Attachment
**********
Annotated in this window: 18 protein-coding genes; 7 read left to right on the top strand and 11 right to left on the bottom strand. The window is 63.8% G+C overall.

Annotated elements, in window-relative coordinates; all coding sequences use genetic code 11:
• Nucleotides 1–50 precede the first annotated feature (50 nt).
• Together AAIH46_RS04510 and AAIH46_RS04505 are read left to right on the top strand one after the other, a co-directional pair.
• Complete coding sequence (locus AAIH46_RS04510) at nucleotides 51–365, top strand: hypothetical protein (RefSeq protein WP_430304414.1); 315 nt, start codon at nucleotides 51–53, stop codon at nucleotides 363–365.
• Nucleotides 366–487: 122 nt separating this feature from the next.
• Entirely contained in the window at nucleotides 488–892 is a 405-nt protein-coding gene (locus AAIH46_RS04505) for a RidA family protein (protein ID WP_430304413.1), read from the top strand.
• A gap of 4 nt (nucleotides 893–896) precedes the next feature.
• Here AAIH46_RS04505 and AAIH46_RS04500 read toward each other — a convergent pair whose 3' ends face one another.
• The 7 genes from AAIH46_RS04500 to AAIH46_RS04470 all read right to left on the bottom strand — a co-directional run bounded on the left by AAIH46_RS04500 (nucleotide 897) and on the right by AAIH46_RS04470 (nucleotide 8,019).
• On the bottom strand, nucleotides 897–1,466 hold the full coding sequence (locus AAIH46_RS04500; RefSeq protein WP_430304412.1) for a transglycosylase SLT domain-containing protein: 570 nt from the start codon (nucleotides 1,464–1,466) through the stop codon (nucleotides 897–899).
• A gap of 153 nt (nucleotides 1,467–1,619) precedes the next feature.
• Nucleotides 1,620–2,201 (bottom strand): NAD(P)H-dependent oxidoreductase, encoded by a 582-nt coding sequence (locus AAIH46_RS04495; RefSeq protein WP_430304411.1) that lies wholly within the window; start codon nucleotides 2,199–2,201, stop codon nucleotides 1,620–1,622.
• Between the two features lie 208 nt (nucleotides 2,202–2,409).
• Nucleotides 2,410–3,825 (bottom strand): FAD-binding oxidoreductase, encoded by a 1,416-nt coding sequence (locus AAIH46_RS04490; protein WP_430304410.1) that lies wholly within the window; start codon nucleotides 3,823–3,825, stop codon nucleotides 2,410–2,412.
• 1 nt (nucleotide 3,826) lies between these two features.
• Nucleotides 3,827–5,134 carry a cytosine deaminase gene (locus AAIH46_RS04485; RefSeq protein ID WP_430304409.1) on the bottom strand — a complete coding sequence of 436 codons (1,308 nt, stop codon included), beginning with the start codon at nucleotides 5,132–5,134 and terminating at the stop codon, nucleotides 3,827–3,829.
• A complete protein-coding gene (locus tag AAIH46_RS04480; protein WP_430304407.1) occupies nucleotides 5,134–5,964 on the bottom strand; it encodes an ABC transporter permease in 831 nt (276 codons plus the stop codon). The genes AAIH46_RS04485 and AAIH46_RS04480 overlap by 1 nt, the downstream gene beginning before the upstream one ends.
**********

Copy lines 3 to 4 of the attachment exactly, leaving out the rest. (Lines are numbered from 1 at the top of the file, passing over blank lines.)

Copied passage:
• Nucleotides 1–50 precede the first annotated feature (50 nt).
• Together AAIH46_RS04510 and AAIH46_RS04505 are read left to right on the top strand one after the other, a co-directional pair.